So I can see where they're coming from. I'd give any religion that wanted it their own type of marriage defined as they wish (within the limits of the law and decency, obviously nothing that says beating your wife is permissible or anything of that nature) and I'd back them up with the full extent of the law. They'd be happier that way, and wouldn't need to force their definitions of marriage on anyone else.


Nope, I'm against legal authority for religions for the same reason I'm against Mormon courts and Sharia law. We are a secular nation. If they don't like that they can leave and go live in the vatican where divorce is handled under vatican law.

Religious rights stop where they interfere with the rights of life liberty and the pursuit of happiness of the individual as far as I'm concerned.

Which is why I am against a whole host or "religious rights", including child indoctrination and circumcision.

Ultimately I'd like nothing better then to see religion fade from the conscience of humanity all together.
Posted by: Alia
« on: May 04, 2009, 03:59:23 pm »

The way I see it, religious communities already have the power to enforce their rules, its called excommunication. If Catholics want to stand up to divorce they should start damming damning people to hell Hell over it.

I Can concede that... Largely. Excommunication seems flaccid and impotent in a world where next door, the people living there don't even accept those rules. I have no problem creating a legal institution specifically for people who accept from the outset that marriage isn't something you can just get out of.

There's still the problem of religious fundamentalists not wanting to be a part of the same unions gays can now partake in. As much as I hate these people and their moral superiority and denunciations, I can truthfully see where they're coming from, and there's no reason they shouldn't be accommodated. After all, while marriage has been a legal union in this country, it existed long before as a way to keep the community civilised. Without it, men would either **** or cohabit briefly then leave, and women who could not compete - and were not allowed to compete - for labour, would not be able to support the offspring.

This has existed since time immemorial, and was put in religious context because people pretty much universally obeyed religious law, at least on the surface.

So I can see where they're coming from. I'd give any religion that wanted it their own type of marriage defined as they wish (within the limits of the law and decency, obviously nothing that says beating your wife is permissible or anything of that nature) and I'd back them up with the full extent of the law. They'd be happier that way, and wouldn't need to force their definitions of marriage on anyone else.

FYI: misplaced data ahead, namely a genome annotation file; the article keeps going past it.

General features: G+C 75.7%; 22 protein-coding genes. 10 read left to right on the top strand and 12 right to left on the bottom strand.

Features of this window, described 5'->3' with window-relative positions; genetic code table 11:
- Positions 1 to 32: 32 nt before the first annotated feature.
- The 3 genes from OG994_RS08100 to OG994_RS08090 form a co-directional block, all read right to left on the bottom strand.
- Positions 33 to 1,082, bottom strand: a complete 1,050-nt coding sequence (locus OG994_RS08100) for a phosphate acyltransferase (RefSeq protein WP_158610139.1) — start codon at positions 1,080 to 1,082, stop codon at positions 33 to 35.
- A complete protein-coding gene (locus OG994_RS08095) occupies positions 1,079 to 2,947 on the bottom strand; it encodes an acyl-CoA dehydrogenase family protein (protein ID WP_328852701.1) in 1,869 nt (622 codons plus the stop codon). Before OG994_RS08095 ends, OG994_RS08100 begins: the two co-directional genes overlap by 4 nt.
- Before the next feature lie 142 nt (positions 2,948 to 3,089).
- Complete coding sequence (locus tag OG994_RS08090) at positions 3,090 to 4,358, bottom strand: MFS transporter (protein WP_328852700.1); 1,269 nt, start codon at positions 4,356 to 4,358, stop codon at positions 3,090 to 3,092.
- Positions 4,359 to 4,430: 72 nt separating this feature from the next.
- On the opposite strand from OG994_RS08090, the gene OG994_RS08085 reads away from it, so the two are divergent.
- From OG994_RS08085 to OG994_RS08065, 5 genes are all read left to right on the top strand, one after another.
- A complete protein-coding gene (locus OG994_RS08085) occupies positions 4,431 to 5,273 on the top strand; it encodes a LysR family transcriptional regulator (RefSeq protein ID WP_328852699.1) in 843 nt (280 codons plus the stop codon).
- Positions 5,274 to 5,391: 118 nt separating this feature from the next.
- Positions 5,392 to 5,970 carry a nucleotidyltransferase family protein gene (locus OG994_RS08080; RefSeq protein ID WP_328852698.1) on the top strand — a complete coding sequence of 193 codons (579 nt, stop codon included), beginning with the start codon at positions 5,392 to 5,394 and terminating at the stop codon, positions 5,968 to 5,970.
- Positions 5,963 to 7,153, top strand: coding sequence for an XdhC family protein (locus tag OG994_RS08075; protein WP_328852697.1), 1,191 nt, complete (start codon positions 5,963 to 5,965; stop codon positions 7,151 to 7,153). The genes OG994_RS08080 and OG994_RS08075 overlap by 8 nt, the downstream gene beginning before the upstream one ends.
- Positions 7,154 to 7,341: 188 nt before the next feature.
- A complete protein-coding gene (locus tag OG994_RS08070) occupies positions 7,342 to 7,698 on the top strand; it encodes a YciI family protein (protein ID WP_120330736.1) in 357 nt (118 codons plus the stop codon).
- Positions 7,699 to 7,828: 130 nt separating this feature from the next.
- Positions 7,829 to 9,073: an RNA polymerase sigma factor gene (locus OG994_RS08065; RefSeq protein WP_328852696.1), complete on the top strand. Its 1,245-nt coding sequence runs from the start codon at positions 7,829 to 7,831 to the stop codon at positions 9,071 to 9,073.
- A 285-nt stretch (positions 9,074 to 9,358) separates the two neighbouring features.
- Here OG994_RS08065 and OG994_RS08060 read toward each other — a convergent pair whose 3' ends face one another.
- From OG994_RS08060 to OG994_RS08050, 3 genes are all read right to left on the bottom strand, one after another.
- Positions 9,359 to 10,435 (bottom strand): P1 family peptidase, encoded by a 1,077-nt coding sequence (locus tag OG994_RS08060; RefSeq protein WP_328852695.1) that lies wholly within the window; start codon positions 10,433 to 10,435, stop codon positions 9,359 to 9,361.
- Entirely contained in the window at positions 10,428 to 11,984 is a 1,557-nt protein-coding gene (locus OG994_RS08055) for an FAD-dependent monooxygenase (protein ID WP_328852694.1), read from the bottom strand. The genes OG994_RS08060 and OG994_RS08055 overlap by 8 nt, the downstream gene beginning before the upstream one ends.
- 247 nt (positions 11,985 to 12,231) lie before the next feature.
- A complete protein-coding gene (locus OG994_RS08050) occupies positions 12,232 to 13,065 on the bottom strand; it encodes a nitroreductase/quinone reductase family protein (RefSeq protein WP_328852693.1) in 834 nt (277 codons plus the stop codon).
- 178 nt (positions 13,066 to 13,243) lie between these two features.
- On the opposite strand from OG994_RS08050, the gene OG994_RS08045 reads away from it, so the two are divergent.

Posted by: Giuliano Taverna
« on: May 04, 2009, 09:28:44 am »

The way I see it, religious communities already have the power to enforce their rules, its called excommunication. If Catholics want to stand up to divorce they should start damming people to hell over it.
Posted by: Alia
« on: May 04, 2009, 12:23:44 am »

I wish you could see where the Catholics were coming from, though. A lot of people in America are Catholics, and in their faith marriage has always been religious. They have certain laws and customs regarding marriage that they can't keep because the law doesn't support them, the most notable and disturbing being the ban on divorce; people can just get a legal divorce anyway.

What I would do for Catholics, were I in power, is allow them to draw up a legal Catholic marriage. And the law would support them, obviously even as a dictator I can't handcuff two people together, but if they separate, no more marriage licenses, and they're still legally married.

You wouldn't have a problem with that, would you? Allowing Catholics to create terms for their own marriages? Obviously even a Catholic isn't forced to enter into a Catholic Marriage. Gays could still get legally married, I'd just allow individual religions and their individual definitions to exclude whoever they like or add or take away whatever they like from their definitions of marriage, if it's in keeping with their own customs.

I don't think fundamentalist Christians should be able to tell you no about this - but neither do I think that their religious authority should be undermined; let them have their own form of marriage, if that makes them feel better.
Posted by: SandStone
« on: May 03, 2009, 11:07:16 pm »

My views on marriage are that it has always been a very poor blend of religious and legal. Either take the religion out of it all together, or make it totally religious and let the Church deal with divorces, and who can marry in the first place and why or why not. I still think that's fair; if you don't like the stringency of qualifying for a Catholic Marriage, get a Unitarian Marriage.

I find the idea of making marriage completely religious in nature to be not only unwarranted (historically speaking) but also highly impractical to implement given all the current legal entanglements regarding the process. Marriage in this country at least is a civil state institution it never has been a religious one (in this country), though religions of all types have marriage rights they do not dictate official recognition of who is married and who is not the state does.

Most fundamentalist Christians don't understand this and that is where a large amount of conflict arises regarding this topic.
Posted by: SandStone
« on: May 03, 2009, 11:03:57 pm »

I'm really not against gay marriage.

But I do think a lot of the people for it are hypocrites, because they don't support the rights of other nontraditional unions such as polygamy.


Meh, that's besides the point though I do agree. I support polygamy and even incestual couples as long as they are between consenting adults.

I draw the line at consent (for obvious logical reasons that are easy to arrive at), so bestiality and child marriage are out of the question.

I do think age of consent laws are very flawed though in some instances and should probably be lower which would allow for some minors to "consent" to marriage, however that's a completely separate argument.